“ The Dublin Area Rapid Transit (DART) is part of the suburban railway network in Ireland, running primarily along the coastline of Dublin Bay, from Greystones in county Wicklow to Howth and Malahide in Dublin. Trains are powered via a 1500v DC overhead power supply along a short section of the Irish standard gauge rail network of 1600mm (5'3"). The DART system is administered by the national rail operator, Iarnród Éireann (Irish Rail). At the time of its inception in 1984, the DART was run by Coras Iompair Éireann (CIÉ) of whom Iarnród Éireann is now a subsidiary. Part of the DART's route, from the city centre to Dún Laoghaire, is of historic note it was the first railway in Ireland, opening as the Dublin and Kingstown Railway on 17 December 1834. The DART forms part of the Dublin Suburban Rail network. „
If it weren't for the light suburban rail system in Dublin called the Dublin Area Rapid Transit (DART) then the chances are very high that the inner city of Dublin would very quickly grind to a halt in the most monumental traffic jam anyone has ever seen since the invention of the motor car.
Dublin is a city of 1.5 million people, with many suburbs (Greater Dublin area) from which workers commute on a daily basis into the city. As it is the main arterial roads are under such intense pressure that they can barely cope with the sheer volume of traffic. But anyone living on a DART line is blessed, as they can whisk themselves into the city every morning in less time than it takes to eat their breakfast!
The DART takes enormous pressure of the transport infrastructure of Dublin City and suburbs. It first ran way back in 1984, and has constantly expanded its service and added new stations ever since. Only a few years back the DART extended the platforms and modernised most of their older stations in order to allow each train to pull more carriages, and thus increase the number of passengers they could carry, especially in the peak rush hour periods. It has grown exponentially as a result, and the last available figures show that on average the DART carries nearly 30 million passengers per year, or around 82,000 people every day.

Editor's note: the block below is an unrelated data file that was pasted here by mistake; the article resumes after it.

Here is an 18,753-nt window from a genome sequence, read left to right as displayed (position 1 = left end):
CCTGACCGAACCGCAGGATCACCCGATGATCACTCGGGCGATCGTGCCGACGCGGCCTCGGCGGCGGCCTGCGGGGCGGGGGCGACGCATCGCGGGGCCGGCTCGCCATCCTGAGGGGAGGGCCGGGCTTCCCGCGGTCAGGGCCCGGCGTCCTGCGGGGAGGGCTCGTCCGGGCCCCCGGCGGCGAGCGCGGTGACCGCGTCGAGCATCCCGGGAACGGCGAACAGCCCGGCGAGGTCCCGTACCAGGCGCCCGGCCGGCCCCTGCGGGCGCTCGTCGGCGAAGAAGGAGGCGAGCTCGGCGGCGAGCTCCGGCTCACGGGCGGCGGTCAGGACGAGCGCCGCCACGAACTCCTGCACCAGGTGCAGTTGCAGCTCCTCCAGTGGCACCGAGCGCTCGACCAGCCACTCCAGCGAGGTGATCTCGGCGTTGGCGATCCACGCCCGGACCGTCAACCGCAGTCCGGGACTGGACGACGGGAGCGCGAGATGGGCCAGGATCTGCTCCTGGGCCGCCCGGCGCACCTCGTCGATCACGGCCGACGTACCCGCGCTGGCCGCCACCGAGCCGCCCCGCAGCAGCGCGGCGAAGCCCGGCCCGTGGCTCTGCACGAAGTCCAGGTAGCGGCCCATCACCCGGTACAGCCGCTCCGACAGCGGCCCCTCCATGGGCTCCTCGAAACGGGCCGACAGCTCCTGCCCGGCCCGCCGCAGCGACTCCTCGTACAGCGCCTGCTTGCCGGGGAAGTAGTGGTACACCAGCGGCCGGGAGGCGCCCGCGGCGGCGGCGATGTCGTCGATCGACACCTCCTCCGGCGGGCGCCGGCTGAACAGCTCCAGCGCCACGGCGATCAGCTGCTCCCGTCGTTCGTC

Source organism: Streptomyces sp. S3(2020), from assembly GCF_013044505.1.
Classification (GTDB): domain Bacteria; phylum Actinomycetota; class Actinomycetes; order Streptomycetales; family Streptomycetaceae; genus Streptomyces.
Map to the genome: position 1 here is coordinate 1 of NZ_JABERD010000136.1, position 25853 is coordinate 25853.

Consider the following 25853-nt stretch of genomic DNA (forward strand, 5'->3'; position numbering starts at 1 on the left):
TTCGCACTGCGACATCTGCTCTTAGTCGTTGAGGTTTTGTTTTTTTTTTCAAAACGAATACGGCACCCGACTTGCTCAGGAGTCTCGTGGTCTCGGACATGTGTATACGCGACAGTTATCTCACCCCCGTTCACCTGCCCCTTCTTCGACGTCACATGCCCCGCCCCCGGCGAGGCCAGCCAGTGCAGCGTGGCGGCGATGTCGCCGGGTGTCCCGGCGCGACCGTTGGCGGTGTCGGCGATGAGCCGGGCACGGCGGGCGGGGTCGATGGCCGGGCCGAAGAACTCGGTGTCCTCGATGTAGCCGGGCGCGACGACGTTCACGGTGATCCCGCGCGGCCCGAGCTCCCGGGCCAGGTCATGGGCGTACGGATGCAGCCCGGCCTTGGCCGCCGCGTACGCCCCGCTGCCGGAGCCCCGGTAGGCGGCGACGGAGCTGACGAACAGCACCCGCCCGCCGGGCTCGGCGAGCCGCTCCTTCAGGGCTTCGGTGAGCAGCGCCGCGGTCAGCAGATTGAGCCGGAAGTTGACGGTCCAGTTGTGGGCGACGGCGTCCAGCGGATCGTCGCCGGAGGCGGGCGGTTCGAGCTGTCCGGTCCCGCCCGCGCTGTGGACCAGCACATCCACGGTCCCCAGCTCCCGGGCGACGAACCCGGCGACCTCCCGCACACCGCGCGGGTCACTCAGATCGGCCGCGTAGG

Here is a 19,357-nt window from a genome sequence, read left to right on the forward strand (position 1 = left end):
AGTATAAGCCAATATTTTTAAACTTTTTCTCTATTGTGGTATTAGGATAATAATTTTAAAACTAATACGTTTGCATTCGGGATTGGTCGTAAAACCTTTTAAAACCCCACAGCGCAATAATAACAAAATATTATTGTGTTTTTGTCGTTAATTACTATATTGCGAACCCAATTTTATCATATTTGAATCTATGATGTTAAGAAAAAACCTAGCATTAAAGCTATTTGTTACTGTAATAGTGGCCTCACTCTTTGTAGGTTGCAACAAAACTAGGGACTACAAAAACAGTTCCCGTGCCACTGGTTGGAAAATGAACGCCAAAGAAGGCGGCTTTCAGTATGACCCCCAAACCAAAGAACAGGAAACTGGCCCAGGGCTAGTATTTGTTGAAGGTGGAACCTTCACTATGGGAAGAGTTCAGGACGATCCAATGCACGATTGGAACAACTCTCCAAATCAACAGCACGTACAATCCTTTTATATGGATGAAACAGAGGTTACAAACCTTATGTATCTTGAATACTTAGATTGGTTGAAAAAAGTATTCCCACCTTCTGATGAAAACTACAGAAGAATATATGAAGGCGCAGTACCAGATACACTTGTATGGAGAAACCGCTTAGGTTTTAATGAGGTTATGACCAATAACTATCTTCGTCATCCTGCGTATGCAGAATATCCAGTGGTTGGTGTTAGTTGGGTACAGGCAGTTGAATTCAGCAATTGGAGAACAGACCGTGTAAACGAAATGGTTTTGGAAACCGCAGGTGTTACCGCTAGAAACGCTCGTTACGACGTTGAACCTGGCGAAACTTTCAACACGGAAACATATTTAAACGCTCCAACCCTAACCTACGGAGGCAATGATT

One criticism of the DART is that it follows a fixed route, from the seaside village of Howth in the northern suburbs to the affluent and fast expanding town of Greystones in County Wicklow. (South of the city) The route follows the coast around Dublin Bay, and thus the DART is only really a viable public transport alternative for those commuters who live on or close to its line. But about 6 years back the Government opened a spanking new on-street tram system called the LUAS which serves many of the suburbs that the DART doesn't cover.
In fairness, there really isn't the space within the city for the DART to expand much more than it already has, as it shares lines with Irish Rail which have been in existence since the railway network first opened in Ireland back in the early 1800's.
Another criticism is that the new "Park and Ride" car parks that are now in existence at most suburban stations simply aren't large enough to accommodate the number of car drivers who would consider using the DART if only they could be assured of getting a parking spot for their cars each morning.
Timetables aren't bad. The DART runs from 6.30AM each morning until 11.30PM every evening. In recent times they have even began providing a late night service for revellers in the city centre at weekends and at busy public holiday periods such as Christmas, New Year, and St. Patrick's weekend. Trains run roughly every 20 to 30 minutes, with this frequency increasing to every 5 to 10 minutes in the peak periods. So you never have to wait too long for a train.
The route from Pearse Station in the city centre to Greystones is particularly picturesque, especially the line between Blackrock Village and Greystones. The train runs up into the cliffs above Dublin Bay, and some of the scenery is very spectacular. It's worth a trip if you ever visit Dublin for a weekend break or holiday.
Prices are reasonable, starting at a very affordable Euro1.80. Of course, they also have weekly/monthly/yearly commuter tickets available which saves regular passengers a fortune. Look at their website "http://www.iarnrodeireann.ie/dart/your_ticket/cash_fares.asp" for more details of fares. The Government also give regular DART users some of the cost back by way of tax credits, a fairly new initiative to try to encourage more commuters to avail of public transport rather than use their cars. (Clever!)
The carriages are fairly comfortable and clean, (it is public transport when all is said and done) and the service is very fast and reliable. You'll usually get a seat, the only exception being the rush hour periods when the carriages resemble a cattle truck! (In fairness, this is largely unavoidable)
Highly recommended by me as a quick, relatively inexpensive way to get around Dublin.
© KenJ February 2008